In a small victory for common sense, the Fair Work Commission (FWC) has upheld the dismissal of an employee who fraudulently claimed personal leave to take his son to a Wiggles concert, with Deputy President Alan Colman commenting it “scarcely requires an explanation” that “falsely claiming personal leave amounts to misconduct”.
The car detailer had been employed for less than a year when he accessed a day of personal leave on a Friday in June, having called work that morning claiming his son was ill. Later that same day, a co-worker showed one of the managers a social media post containing a photograph of the detailer attending a Wiggles concert with his child.
The next week, management addressed the detailer about their concern he had falsely claimed personal leave the previous Friday, which the detailer initially denied. The worker only confirmed the truth after management made it known they were aware of the social media post, saying he had sought personal leave instead of annual leave, because he had anticipated a request for an annual leave day would have been denied. The detailer failed to apologise and his employment was subsequently terminated. His employer explained they had lost trust in him but still observed a week of notice, paid as wages in lieu.
The detailer filed for unfair dismissal arguing his false claim for personal leave was not serious enough to warrant termination. Deputy President Colman of the FWC disagreed, pointing out that falsely claiming personal leave was firstly, “dishonest”; secondly, “it seeks to obtain financial advantage by deception”; and, thirdly, “it asserts a legitimate right to be absent from work when none in fact exists”. The Deputy President also noted the detailer had only acknowledged his wrongdoing when confronted with “irrefutable proof”.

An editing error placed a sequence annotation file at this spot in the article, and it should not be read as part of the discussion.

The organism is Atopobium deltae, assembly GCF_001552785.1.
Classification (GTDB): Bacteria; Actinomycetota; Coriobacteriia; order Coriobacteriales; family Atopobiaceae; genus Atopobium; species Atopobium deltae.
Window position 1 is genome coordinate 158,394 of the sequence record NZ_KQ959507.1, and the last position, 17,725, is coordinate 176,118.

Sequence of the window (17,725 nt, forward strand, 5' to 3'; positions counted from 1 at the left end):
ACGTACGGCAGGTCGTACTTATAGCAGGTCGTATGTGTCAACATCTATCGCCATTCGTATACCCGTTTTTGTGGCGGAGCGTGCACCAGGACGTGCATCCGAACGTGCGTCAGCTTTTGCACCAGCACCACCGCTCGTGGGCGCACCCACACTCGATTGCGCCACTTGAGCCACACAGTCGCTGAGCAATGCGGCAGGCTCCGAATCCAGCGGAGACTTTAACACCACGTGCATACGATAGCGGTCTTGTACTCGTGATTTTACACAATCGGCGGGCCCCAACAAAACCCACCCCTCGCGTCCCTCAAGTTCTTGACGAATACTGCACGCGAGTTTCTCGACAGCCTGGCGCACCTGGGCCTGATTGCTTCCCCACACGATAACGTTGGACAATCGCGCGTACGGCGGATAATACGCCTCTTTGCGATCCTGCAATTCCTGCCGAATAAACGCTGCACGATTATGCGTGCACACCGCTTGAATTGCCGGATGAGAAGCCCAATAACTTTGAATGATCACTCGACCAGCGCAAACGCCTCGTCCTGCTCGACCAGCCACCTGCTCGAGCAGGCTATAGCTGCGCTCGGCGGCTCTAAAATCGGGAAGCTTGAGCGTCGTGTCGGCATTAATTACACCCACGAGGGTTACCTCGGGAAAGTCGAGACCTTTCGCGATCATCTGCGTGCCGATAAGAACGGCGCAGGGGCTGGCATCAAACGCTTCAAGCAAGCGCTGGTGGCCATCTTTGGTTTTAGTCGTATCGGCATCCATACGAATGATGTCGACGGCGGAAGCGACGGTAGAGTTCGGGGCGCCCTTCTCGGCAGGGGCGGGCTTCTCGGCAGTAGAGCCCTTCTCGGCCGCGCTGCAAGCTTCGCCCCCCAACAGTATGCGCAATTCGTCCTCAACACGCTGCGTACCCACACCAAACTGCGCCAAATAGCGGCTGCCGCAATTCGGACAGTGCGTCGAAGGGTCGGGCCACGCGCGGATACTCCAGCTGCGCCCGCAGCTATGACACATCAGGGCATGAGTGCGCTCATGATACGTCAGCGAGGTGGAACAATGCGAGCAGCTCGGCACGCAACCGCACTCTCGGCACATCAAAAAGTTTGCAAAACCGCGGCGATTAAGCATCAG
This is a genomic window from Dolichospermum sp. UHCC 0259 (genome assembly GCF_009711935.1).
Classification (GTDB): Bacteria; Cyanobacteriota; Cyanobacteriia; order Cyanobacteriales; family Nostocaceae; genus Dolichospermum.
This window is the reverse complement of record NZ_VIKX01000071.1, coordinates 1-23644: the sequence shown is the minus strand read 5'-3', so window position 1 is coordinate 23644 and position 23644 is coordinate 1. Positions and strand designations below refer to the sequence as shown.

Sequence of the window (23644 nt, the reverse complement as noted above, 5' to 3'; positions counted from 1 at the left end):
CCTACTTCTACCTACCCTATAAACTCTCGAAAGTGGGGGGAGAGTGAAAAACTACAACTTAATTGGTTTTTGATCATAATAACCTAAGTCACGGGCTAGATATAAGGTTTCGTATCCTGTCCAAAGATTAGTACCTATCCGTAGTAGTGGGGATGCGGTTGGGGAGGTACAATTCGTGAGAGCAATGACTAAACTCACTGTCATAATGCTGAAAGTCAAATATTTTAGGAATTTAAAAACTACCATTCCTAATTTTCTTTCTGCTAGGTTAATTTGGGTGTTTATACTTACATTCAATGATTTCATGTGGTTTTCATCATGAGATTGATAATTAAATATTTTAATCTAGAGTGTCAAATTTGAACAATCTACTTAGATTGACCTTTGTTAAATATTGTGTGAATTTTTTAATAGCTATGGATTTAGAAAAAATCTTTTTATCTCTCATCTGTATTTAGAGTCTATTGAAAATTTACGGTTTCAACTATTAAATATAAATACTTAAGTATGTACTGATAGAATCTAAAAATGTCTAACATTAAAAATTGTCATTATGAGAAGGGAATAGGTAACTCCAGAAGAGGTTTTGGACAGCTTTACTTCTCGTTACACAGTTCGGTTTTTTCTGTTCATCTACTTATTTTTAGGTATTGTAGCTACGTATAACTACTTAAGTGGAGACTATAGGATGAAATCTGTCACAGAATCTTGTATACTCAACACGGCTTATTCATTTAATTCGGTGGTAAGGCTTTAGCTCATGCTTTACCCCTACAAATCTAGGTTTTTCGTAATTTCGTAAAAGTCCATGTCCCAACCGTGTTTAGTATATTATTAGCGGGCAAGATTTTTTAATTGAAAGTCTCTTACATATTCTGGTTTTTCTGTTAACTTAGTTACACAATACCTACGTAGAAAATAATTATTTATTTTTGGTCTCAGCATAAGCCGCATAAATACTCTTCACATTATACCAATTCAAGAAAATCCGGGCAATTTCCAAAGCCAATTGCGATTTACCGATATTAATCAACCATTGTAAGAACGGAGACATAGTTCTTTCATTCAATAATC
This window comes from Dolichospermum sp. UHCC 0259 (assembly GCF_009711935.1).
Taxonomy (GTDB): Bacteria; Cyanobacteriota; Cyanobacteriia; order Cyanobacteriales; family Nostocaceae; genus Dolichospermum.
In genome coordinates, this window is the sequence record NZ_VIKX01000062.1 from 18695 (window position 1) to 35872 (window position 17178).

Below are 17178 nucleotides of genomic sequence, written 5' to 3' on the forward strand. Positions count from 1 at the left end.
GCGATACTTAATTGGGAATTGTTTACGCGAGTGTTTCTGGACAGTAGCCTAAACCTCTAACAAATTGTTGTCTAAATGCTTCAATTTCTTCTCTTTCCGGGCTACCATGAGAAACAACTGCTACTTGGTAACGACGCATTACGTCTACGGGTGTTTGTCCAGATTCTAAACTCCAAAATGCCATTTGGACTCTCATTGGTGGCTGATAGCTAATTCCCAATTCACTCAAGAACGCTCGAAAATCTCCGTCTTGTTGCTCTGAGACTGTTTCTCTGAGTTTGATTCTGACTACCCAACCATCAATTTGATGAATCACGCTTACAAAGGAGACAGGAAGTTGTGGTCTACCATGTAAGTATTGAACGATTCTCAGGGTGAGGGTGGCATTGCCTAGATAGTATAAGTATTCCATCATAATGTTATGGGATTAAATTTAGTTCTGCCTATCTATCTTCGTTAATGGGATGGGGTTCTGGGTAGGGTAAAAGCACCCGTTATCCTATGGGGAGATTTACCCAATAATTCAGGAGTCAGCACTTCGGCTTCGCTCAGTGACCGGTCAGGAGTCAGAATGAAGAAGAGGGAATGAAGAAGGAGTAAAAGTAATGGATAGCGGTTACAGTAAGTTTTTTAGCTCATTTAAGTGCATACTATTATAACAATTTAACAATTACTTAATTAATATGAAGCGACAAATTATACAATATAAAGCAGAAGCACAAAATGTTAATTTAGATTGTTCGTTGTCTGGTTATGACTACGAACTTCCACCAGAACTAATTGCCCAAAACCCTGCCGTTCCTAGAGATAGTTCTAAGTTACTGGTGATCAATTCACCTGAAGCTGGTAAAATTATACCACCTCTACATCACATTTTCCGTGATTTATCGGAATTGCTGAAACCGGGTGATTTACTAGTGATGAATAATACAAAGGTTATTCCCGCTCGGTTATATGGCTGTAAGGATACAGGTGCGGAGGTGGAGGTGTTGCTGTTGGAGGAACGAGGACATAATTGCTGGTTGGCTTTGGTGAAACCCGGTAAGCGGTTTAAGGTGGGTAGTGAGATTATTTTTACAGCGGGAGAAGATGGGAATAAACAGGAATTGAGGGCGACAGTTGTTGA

Deputy President Colman found the false claim for personal leave to be a “clear case of misconduct giving rise to a valid reason for dismissal” adding that a “reasonable person in [the employee’s] position would have understood that”. He also confirmed an employee “should not have to be warned not to take make false claims for personal leave”.
The Deputy President went on to determine that the process adopted by the employer prior to dismissal was fair, commenting further that the employer’s representatives had “bore their frustration graciously” when the employee failed to appear for the Hearing. In dismissing the detailer’s application, Deputy President Colman added it was “unacceptable that an applicant should fail to appear at the hearing of [their] application without offering any explanation or apology”.
Mamo v Robjan Pty Ltd t/a Yarrawonga Toyota  FWC 7900 (22 November 2019)